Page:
Susan Arledge: What I Learned at the Byron Nelson

Susan Arledge

I learned at lot as an invited guest at this year’s Bryon Nelson golf tournament, talking with friends, peers in the industry, and random people that I met and/or asked for their philosophical take on life, the real estate economy, and the recession. Here are some takeaways:

• Argyle Day at the Byron Nelson was a dismal failure. Men should not wear argyle—unless he’s a player (in the tournament, not in life) and can therefore get away with wearing hot pink argyle golf pants.

• Things have gotten significantly better in the real estate world since last year’s tournament.

• Most successful people didn’t endure this recession with a catcher’s mitt on both hands. They learned that you need to be able to throw something back sometimes—which was why so many guests were sitting in a Skybox or a Villa watching the tournament.

• Phil Mickelson’s caddy has an incredible vertical leap—even when carrying a bag of clubs.

• Most people don’t hate their job anymore; they’ve just learned to manage it differently. Life is not a remote—you have to get up and change it yourself.

• Everything does appear to happen for a reason, but sometimes the reason is that people make really bad decisions. Like wearing 4-inch wedge heels with short shorts, spandex, or pink argyle golf pants to a golf tournament.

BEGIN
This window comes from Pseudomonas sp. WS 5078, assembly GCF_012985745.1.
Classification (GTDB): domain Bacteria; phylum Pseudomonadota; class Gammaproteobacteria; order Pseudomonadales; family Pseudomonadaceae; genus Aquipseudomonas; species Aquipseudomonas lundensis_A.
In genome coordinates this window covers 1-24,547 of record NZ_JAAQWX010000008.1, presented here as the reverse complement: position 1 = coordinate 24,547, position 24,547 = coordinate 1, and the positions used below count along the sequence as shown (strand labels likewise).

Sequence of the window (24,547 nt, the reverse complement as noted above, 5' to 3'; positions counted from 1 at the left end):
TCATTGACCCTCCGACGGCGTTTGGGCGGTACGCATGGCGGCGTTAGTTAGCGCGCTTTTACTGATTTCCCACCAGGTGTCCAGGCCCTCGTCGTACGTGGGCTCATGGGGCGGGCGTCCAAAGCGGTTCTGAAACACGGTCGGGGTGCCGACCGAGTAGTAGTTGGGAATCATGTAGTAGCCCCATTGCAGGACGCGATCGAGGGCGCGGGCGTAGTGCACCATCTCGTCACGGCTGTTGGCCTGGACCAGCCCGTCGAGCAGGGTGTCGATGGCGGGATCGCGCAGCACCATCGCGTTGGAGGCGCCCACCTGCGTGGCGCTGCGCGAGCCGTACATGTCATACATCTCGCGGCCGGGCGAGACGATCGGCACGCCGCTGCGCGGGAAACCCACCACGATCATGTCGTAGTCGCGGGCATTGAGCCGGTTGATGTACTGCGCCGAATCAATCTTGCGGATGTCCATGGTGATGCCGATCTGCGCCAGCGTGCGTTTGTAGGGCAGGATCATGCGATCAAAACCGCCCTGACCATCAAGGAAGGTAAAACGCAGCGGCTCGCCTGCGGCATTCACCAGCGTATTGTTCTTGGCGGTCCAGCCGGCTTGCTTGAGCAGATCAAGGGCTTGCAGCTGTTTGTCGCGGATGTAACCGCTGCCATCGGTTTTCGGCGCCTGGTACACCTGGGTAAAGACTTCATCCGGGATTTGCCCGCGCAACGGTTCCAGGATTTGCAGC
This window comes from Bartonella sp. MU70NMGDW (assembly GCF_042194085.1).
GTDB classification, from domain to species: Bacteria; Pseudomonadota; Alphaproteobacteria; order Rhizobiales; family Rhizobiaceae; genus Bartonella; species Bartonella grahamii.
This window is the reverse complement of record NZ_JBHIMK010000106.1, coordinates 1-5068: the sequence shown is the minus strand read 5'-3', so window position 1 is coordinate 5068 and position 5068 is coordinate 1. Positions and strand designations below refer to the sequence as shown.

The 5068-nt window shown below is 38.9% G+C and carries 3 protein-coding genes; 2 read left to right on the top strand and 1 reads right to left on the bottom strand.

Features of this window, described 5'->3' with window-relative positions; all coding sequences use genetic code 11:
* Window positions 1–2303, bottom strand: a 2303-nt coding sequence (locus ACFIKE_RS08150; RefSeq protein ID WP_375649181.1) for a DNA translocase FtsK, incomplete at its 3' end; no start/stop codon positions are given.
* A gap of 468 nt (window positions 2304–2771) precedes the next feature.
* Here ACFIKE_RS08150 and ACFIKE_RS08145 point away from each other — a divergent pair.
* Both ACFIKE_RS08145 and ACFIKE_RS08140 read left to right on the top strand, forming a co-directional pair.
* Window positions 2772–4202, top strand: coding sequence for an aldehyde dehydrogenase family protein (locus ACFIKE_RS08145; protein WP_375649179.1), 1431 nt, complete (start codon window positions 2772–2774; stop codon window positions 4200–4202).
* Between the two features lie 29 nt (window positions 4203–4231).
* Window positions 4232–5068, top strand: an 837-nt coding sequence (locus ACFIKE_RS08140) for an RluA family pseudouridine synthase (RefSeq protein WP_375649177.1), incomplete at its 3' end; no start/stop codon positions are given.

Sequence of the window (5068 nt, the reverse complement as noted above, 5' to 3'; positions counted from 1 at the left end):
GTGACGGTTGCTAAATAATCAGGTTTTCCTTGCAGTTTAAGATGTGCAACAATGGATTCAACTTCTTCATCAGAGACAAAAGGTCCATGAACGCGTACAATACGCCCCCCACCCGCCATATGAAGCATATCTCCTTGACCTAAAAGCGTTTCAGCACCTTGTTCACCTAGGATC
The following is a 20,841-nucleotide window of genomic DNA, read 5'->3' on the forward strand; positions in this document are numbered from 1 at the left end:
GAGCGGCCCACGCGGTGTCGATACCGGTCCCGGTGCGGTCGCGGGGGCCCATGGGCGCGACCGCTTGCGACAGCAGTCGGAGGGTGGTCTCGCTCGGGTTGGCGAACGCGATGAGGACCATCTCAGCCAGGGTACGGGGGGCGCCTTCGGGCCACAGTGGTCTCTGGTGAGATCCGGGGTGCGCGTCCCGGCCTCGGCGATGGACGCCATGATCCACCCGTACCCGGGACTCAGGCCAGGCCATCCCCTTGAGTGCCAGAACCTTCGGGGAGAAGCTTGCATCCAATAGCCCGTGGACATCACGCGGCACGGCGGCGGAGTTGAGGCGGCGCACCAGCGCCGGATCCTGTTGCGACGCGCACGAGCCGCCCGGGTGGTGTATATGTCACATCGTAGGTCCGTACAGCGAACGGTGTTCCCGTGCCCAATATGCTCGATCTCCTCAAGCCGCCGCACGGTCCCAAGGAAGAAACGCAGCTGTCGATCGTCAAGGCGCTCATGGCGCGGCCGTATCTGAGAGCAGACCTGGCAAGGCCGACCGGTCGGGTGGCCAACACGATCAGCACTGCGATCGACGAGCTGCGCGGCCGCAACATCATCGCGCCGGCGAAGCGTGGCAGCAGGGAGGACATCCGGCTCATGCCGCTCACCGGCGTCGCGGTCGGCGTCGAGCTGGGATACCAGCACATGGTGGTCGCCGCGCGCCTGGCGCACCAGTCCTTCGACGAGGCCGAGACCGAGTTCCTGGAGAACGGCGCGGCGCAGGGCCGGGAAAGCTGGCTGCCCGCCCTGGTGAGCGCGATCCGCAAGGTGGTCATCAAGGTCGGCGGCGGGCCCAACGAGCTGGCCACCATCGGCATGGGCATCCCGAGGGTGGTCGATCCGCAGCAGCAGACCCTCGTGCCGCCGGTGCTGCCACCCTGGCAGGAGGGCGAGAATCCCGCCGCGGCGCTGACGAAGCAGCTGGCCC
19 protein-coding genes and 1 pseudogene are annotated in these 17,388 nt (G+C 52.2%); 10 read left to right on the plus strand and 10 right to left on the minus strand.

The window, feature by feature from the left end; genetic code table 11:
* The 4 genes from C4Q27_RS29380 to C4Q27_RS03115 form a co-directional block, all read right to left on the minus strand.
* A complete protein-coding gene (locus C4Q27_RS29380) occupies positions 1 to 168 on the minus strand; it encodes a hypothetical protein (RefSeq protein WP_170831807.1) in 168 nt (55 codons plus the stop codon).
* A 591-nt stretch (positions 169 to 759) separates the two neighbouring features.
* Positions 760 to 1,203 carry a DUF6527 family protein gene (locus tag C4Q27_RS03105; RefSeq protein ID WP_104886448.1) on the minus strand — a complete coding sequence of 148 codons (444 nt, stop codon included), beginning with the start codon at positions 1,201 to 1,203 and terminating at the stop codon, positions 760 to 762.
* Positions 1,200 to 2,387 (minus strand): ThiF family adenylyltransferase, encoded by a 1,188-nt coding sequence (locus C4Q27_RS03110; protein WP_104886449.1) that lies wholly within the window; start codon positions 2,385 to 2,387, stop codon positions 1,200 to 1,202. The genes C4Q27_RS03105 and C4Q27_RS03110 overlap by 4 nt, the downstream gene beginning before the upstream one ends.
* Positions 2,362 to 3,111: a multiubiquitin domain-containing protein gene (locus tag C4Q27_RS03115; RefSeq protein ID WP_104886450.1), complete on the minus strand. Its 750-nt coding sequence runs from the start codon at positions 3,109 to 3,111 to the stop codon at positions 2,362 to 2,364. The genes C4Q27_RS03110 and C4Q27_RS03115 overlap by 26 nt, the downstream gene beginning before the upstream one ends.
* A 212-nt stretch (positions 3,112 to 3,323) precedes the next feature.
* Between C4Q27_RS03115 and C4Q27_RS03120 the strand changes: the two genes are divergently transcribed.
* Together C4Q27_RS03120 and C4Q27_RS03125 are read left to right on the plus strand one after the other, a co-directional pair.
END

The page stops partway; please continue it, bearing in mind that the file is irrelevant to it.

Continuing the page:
• Then there was this advice: “Before you criticize someone, you should walk a mile in their shoes. That way, when you do criticize them, you’re a mile away and you have their shoes.” I totally loved this guy!!!!

• And my personal favorite from an attorney: “If life gives you lemons, keep them. Because, hey—free lemons!”

I also learned some interesting employment statistics. Texas continues to rule in job growth. During the past year, six states, in total, added 787,000 jobs, according to government data for March. Nearly a third of these jobs were added in Texas, which is a sign that its diverse economy and sheer size make it the envy of other large states.

Here’s how the six states stacked up, in reverse order:

6. Michigan added 56,500 jobs

5. Ohio added 56,900 jobs,

4. Florida added 89,800

3. New York added 155,300 jobs.

2. California added 181,000 jobs

1. Texas added 245,700 jobs

The diversity of the state economy is helped by the state’s extremely low tax base. Low taxes + high diversity= low unemployment.

Susan Arledge is president of Arledge Partners Real Estate. Contact her at [email protected]